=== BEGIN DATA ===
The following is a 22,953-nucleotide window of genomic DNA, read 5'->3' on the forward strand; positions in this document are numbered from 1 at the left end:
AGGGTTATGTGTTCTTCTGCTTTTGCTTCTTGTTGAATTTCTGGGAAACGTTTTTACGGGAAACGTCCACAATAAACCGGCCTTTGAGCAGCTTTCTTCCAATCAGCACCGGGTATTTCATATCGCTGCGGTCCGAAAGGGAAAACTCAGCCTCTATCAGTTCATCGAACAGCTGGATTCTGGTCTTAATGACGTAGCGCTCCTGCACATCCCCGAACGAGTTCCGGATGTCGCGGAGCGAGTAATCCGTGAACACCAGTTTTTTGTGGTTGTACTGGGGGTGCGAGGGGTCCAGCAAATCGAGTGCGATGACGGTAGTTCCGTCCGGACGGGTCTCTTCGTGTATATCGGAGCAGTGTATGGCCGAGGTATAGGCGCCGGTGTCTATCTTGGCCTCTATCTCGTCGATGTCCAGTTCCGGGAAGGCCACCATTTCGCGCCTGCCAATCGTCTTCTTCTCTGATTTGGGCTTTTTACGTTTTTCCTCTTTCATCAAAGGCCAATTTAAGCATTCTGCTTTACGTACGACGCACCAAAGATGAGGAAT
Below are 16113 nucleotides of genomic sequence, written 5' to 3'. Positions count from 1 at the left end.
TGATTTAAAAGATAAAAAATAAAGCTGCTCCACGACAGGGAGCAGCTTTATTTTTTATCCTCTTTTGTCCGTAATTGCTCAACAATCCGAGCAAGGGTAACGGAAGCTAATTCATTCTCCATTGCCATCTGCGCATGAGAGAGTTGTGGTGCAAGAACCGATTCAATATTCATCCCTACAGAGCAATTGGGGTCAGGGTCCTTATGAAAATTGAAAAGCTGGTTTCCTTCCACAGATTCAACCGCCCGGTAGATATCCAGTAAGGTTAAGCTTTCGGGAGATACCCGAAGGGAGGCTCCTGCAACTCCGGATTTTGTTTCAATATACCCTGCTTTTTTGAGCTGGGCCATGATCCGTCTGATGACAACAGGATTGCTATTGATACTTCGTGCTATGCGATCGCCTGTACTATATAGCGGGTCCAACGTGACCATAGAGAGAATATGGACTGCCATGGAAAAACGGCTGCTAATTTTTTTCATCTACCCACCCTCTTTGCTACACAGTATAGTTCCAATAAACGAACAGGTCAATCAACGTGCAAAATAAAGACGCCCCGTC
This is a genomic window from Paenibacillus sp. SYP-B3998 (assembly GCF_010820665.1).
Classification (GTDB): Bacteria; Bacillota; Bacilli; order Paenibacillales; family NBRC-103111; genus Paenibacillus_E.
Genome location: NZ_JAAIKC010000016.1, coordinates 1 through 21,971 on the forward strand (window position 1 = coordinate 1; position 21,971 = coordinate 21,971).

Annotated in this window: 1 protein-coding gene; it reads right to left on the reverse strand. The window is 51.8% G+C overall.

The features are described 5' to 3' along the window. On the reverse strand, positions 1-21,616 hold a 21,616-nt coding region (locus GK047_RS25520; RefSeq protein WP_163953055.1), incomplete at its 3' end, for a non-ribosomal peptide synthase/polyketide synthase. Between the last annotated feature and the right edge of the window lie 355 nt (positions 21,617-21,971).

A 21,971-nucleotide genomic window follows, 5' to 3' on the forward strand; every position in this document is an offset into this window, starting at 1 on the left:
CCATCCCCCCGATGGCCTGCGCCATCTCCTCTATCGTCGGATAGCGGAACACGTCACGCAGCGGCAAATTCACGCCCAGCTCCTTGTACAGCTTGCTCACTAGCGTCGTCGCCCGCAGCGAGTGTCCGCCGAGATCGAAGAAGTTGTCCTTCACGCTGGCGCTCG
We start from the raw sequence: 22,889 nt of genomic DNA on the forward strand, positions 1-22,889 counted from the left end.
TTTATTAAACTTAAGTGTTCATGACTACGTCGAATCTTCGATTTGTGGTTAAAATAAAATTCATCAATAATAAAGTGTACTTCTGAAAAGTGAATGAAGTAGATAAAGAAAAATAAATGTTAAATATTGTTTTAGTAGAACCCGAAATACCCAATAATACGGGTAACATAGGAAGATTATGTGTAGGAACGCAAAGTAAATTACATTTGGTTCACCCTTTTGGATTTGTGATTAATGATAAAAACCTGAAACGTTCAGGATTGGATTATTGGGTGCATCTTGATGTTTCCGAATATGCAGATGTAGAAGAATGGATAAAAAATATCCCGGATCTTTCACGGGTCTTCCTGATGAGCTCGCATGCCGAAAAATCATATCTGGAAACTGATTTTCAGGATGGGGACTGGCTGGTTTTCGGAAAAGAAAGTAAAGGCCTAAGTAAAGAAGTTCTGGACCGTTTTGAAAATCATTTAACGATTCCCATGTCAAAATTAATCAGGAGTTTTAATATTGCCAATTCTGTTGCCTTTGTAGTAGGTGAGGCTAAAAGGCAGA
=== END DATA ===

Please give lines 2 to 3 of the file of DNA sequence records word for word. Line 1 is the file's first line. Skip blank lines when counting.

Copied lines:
AGGGTTATGTGTTCTTCTGCTTTTGCTTCTTGTTGAATTTCTGGGAAACGTTTTTACGGGAAACGTCCACAATAAACCGGCCTTTGAGCAGCTTTCTTCCAATCAGCACCGGGTATTTCATATCGCTGCGGTCCGAAAGGGAAAACTCAGCCTCTATCAGTTCATCGAACAGCTGGATTCTGGTCTTAATGACGTAGCGCTCCTGCACATCCCCGAACGAGTTCCGGATGTCGCGGAGCGAGTAATCCGTGAACACCAGTTTTTTGTGGTTGTACTGGGGGTGCGAGGGGTCCAGCAAATCGAGTGCGATGACGGTAGTTCCGTCCGGACGGGTCTCTTCGTGTATATCGGAGCAGTGTATGGCCGAGGTATAGGCGCCGGTGTCTATCTTGGCCTCTATCTCGTCGATGTCCAGTTCCGGGAAGGCCACCATTTCGCGCCTGCCAATCGTCTTCTTCTCTGATTTGGGCTTTTTACGTTTTTCCTCTTTCATCAAAGGCCAATTTAAGCATTCTGCTTTACGTACGACGCACCAAAGATGAGGAAT
Below are 16113 nucleotides of genomic sequence, written 5' to 3'. Positions count from 1 at the left end.